Cassidys in early years were the doctors
to the Maguires, very proud name.
A Cassidy is a great name, the name gets
a welcome anywhere."
Pat Cassidy, Rest in Peace
in Co. Fermanagh where Cassidys
Ancient Irish Name
- Ó Cassidy - Ó Caiside
is an ancient Irish name. In
the United States, many Cassidy
variations exist, including Cassity, Cassedy
All Cassidys originate from County Fermanagh, Northern
Ireland, where for centuries they were prominent
in the arts and fields of medicine and religion.
Like other professional families, over time they
moved out to other parts of Ulster province and
all of Ireland.
The origin of Ui Caiside, the Cassidys, remains
unknown. There is a dispute as to whether
they belonged to the Fir Manaigh, the first Celtic
settlers of County Fermanagh, or migrated to the
area in the sixth century A.D. during the time of
St. Molaise who founded the monastery at Devenish
Island. Ui Caiside was closely linked to the
monastery and had access to its school at a time
when education was denied to most.
his analysis of the family, Father P.O. Gallachair,
a historian of the region, states, "Soon the
Ui Caiside name was renowned, but unlike most ancient
Irish families their fame was never won in mere
physical feats of arms, in blood and tears.
Theirs was a higher, more noble fame. They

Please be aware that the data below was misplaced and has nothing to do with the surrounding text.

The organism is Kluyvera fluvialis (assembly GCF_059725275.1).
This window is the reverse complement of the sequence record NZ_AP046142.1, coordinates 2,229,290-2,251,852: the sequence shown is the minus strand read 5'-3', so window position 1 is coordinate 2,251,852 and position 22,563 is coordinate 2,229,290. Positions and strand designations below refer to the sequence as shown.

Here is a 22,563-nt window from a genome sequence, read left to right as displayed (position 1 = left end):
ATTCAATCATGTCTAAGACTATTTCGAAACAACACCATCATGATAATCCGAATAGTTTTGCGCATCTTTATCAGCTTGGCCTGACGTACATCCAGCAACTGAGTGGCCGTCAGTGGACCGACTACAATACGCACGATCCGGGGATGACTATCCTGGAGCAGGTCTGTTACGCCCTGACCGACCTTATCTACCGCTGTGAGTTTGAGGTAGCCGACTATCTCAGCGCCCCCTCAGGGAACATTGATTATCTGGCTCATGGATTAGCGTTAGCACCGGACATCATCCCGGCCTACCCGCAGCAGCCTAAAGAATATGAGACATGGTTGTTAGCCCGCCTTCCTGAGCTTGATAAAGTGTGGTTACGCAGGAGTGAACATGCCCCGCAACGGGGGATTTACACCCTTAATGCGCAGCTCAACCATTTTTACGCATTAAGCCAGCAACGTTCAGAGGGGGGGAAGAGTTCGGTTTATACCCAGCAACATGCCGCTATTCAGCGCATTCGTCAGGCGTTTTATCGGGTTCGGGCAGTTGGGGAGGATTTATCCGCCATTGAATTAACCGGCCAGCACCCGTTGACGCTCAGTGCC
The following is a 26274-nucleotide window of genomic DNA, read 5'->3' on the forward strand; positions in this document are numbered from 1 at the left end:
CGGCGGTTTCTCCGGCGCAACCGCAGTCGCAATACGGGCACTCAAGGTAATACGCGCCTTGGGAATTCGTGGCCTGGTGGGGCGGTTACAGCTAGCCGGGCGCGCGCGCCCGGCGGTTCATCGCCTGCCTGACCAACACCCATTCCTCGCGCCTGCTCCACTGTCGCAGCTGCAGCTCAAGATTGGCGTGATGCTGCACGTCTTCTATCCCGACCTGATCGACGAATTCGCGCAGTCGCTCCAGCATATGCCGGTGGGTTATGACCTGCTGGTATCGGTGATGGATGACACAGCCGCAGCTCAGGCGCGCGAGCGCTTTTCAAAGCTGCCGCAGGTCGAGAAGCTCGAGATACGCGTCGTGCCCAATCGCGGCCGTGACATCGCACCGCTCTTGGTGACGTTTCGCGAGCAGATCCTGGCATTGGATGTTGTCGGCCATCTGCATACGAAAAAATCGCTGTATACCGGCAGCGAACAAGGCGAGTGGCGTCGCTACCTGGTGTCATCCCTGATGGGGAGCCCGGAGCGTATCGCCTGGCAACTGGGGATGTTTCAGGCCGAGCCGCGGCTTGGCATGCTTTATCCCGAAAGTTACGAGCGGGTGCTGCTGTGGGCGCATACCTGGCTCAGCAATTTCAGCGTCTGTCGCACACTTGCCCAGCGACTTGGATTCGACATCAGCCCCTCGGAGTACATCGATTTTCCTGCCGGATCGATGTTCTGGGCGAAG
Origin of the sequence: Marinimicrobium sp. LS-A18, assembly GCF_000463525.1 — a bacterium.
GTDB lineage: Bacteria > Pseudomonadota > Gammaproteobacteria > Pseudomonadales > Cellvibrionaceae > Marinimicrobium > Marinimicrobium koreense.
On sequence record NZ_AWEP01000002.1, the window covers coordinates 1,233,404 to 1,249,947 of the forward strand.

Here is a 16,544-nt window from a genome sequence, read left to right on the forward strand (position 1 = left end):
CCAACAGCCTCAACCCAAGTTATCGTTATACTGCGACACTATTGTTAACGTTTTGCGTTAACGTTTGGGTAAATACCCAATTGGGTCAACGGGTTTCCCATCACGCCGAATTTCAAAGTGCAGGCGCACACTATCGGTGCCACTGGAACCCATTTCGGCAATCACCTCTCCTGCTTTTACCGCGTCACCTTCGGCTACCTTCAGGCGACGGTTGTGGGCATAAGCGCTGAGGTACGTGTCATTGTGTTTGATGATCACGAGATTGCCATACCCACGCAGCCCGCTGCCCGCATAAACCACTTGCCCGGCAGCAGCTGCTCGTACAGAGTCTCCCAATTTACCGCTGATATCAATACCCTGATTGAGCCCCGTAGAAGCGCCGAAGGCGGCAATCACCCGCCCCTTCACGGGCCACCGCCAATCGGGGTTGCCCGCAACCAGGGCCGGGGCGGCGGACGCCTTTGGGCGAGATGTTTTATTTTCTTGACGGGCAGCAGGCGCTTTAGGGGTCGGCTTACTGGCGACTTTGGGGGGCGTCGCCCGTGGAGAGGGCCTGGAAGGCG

were men of peace, culture and scholarship."
1995, President Clinton visited Cassidy's
Pub in Dublin.
Co. Fermanagh, post office.
From the very earliest times the Irish physician
was attached to the clan or house of a chieftain,
and the profession of the physician passed from
father to son just as did the profession of the
other arts and crafts in the country. While
this hereditary character of medical practice existed
in other countries, in Ireland, it persisted until
comparatively recent times. Thus, there were
Cassidys of Fermanagh, the Ó
Callenans of Desmond, the Ó
Lees of Connaught among the leading Irish medical
served as hereditary
physicians to the Mac Uidhir (Maguire
of Fermanagh), the chieftains of Fermanagh.
Cassidys are recorded as physicians to the Maguires
between 1300 and 1600, and were also found practicing
in the midlands of Ireland. For
example, the Annals of the Four Masters notes
the death in 1504 of Pierce Ó
Cassidy of Coole in Fermanagh, "the son of
Thomas, chief physician to Maguire, a man profoundly
versed in literature and medicine, and who kept
a house of general hospitality." Other principal
Ui Caside physicians were
Finghin (d. 1322); Gilla na nAingel (d. 1335); Tadhg
(d. 1450); Feonis (d. 1504) and Feidhlimidh (d.
1520). All are mentioned in the Annals of Ireland
as ollamh leighis or professors of medicine.
death of Feoris is recorded somewhat fully in the
Annals of Ulster: "O'Cassidy of
Ceul died this year-that is Maguire's Ollave physician
and a well tried doctor in learning and physic in
theory and in practise and a man who kept a house
of general hospitality for every one and he died
of Cruith an Righ." This latter was a
sickness of unknown identity which is mentioned
several times in the Annals as occurring in epidemics.
The name (King's Game in English) may arise from
the belief that, like the King's Evil, it was curable
by a royal touch.
Although the hereditary nature of the profession
created pressure for medieval Irish physicians to
reside close to their patron chieftain, Irish physicians
traveled extensively. In the 14th and 15th
centuries, many went to continental Europe for training
and brought back medical texts used centuries later.
They also frequently traveled around Ireland to
exercise their skills and extend their knowledge.